Funnels are extremely useful for this, and you can pretty easily find foldable ones online. One or two of these won’t take up much room in your bag and they can come in handy for emergency situations.
You can also set up a tarp or cloth which is slightly permeable and stretch it between several trees with whatever is available. Paracord should always be in your bag anyways, but pretty much anything will work. Place a small rock in the center to create a pronounced “dip” in the center.
After you’ve got the intial setup finished, you can place a pot or any kind of container underneath. The water will run to the dip saturate it, after this happens it will run into the waiting container.
You can also collect dew if the vegetation and conditions in the area allows for it. The easiest way to do this is to simply drag some kind of absorbent cloth along with you while you go. Then you’ll be able to wring it out into a cup in order to gain a fairly clean source of water.
There is one thing to keep in mind when utilizing this method: avoid poisonous plants. The dew may absorb some of the toxins from the plants and this can get you sick or even be fatal depending on what the plants are and how much of the dew you drink.
Dew can be collected in a less efficient manner by simply shaking it off bushes into a wide mouthed container, but unless you’re in a ridiculously cold area it’s probably a better idea to just use your shirt.
Fruits and Vegetation
While it’s more of a last ditch effort than anything, you can also find fruits, vegetables, and even benign plants and crush them to release their water content. You won’t be able to gain much, but anything can help to starve off terminal dehydration.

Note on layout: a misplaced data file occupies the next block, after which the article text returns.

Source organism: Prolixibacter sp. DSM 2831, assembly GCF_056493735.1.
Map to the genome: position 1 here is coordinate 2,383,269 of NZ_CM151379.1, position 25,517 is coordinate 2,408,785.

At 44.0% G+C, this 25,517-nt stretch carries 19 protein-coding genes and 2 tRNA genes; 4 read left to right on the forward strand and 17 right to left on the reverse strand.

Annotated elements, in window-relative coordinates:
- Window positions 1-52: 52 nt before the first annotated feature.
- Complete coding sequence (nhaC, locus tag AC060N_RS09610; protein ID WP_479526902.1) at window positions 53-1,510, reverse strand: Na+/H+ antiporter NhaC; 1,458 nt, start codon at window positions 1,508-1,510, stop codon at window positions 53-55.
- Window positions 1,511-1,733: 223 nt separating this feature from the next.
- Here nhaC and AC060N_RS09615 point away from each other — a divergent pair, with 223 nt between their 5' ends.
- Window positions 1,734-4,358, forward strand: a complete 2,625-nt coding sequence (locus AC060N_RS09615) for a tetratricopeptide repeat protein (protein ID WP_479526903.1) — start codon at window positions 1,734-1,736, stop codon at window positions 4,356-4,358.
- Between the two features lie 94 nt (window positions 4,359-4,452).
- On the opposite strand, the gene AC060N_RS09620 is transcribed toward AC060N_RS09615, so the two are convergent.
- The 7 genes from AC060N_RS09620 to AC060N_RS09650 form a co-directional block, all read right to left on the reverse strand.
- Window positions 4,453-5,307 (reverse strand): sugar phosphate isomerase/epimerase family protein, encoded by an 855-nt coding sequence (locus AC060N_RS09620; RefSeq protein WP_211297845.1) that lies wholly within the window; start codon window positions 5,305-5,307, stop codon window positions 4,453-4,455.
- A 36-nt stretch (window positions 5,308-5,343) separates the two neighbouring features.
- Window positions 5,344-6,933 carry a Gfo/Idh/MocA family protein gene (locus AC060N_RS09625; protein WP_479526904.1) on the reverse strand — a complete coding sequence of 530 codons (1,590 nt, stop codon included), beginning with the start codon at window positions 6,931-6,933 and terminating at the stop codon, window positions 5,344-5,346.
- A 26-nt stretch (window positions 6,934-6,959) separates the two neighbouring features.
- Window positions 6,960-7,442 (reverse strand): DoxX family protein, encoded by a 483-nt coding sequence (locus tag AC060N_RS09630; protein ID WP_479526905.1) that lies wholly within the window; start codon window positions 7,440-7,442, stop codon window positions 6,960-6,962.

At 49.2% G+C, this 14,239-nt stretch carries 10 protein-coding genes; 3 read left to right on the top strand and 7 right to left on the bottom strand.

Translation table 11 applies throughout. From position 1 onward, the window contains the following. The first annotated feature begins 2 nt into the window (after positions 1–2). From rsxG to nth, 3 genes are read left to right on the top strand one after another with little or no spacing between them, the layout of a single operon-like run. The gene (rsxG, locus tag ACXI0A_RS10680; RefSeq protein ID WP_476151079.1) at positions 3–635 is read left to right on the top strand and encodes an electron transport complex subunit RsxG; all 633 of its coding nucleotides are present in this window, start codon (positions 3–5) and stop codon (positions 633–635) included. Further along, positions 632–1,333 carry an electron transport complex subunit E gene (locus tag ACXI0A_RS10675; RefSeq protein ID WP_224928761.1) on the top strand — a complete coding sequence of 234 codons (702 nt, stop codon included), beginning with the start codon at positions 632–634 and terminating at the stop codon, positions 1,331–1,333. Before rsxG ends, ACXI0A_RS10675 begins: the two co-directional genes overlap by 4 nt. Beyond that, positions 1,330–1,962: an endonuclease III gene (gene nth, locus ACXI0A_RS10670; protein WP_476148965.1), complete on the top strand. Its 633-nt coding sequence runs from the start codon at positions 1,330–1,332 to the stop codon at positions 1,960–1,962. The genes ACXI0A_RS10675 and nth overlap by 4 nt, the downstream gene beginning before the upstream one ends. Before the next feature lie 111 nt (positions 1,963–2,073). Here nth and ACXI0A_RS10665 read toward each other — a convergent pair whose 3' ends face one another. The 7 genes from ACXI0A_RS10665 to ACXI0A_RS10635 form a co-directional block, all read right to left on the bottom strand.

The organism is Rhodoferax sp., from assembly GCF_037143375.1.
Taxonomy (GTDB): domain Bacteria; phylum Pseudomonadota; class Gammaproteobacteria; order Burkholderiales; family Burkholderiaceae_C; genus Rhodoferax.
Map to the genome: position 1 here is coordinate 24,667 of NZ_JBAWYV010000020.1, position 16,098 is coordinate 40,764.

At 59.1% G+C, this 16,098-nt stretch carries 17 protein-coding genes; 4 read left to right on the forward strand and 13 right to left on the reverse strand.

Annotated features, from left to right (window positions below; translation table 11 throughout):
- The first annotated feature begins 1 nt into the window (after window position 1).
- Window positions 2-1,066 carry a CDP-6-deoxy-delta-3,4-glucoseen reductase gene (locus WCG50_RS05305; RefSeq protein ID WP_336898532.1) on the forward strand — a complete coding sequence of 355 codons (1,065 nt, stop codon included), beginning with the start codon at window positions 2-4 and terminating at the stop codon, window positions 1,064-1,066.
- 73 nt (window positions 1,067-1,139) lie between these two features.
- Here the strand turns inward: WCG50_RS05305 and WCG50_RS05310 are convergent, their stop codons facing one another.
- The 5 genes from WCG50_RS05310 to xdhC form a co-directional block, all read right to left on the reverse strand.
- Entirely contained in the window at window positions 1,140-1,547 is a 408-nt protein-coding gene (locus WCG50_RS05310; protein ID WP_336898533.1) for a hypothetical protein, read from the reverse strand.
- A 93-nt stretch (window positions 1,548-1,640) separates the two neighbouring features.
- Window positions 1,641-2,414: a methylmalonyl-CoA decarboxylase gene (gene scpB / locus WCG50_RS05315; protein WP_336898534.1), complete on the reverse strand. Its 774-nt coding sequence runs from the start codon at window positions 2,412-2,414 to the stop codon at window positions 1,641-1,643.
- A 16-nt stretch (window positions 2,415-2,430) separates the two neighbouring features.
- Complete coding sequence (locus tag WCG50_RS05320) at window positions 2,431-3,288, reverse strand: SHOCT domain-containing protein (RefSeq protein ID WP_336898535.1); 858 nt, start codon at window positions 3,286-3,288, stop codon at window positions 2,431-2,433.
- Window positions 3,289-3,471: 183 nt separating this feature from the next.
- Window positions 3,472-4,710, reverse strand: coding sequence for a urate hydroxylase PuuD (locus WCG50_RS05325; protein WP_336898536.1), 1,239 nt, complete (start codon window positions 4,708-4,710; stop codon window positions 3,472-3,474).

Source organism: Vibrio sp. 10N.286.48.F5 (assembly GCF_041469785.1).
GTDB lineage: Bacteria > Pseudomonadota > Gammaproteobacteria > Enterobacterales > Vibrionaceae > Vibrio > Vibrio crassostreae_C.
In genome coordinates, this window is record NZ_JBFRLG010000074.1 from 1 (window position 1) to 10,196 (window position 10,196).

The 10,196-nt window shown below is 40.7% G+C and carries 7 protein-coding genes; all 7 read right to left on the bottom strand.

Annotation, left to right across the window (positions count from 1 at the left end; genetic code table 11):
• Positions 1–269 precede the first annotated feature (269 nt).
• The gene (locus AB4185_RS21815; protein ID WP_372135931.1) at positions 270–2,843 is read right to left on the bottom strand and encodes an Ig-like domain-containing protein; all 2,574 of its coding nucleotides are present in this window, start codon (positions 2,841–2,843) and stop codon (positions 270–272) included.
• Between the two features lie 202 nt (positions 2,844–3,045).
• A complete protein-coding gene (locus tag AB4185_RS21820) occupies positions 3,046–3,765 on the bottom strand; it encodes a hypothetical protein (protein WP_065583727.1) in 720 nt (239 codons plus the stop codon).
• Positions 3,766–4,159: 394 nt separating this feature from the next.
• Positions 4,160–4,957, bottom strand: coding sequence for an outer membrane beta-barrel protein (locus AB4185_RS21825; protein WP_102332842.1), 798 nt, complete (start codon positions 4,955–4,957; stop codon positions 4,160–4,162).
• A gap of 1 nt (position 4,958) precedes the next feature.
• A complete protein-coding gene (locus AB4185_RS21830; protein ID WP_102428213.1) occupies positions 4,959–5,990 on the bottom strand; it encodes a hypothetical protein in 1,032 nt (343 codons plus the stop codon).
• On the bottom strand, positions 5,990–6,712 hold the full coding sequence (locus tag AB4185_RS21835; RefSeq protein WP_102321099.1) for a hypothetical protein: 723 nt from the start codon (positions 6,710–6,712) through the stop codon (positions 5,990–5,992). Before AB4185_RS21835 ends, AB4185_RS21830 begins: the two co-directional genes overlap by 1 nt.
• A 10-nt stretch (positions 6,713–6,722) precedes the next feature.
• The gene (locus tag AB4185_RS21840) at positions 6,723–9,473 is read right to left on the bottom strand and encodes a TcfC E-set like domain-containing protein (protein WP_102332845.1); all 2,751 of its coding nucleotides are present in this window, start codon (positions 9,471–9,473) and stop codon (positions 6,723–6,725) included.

This works well in both tropical and desert environments. Cacti, in particular, can be utilized quite well in this manner. Their pulp contains a ton of water, but you’ll have to carefully remove the spines from most of them before doing so.
As always, be careful not to use any poisonous plants. You don’t want to end up drinking hemlock juice or anything. If you’re unsure of a plant, avoid it.
Collecting Plant Transpiration
Plants release a lot of water into the air by pulling the water from the roots and into the undersides of the leaves in order to keep themselves hydrated. You can take advantage of this part of the plant’s metabolism in order to get water for yourself instead of allowing it to vaporize.
Tie a canvas bag, or cloth shaped to resemble a bag, around the leaves of the plant in the early morning. Weigh it down with a rock like you would when collecting rainwater. Place a container under the dip and go about your business.
Over the course of the day, you’ll end up with a substantial amount of water left in your container.
Checking Tree Crotches and Rock Crevices
Wherever there areas in the shade, there is bound to be some water. Check in the forks and crotches of trees in the area, and look around for cracks and crevices in rocks. There are quite a few areas where you may be able to find water.
Now, it won’t be much but if you can even get a half cup you’re better off than when you started.
The easiest way to do this is to stick a piece of cloth into the water in order to absorb as much as possible and wringing it out. This works especially well for rock crevices, but it’s a method you can use to gather water pretty much anywhere you find it that’s too small to scoop up.
Make a Solar Still
Dig a pit and place green foliage into it as well as a container in the center.
Then stretch a plastic sheet over the entire affair, anchor it at the sides with dirt or sand. Clear plastic works best, since the sun will be able to penetrate it better. At this point, place a small rock over the center of the plastic in order to create a dip directly above your container.
You’ll make your life a lot easier if you have a small piece of tubing with you. Surgical tubing is actually pretty handy for other things and a small five to eight foot length of it doesn’t take up much room. If you do have it, run it before you place the anchor and leave it along the side. This makes a straw of sorts, so you don’t have to disassemble the still to drink from the water.
The water generated this way will be clean. Be wary of the greenery you use, however, as poisonous plants may be able to pass their toxins along.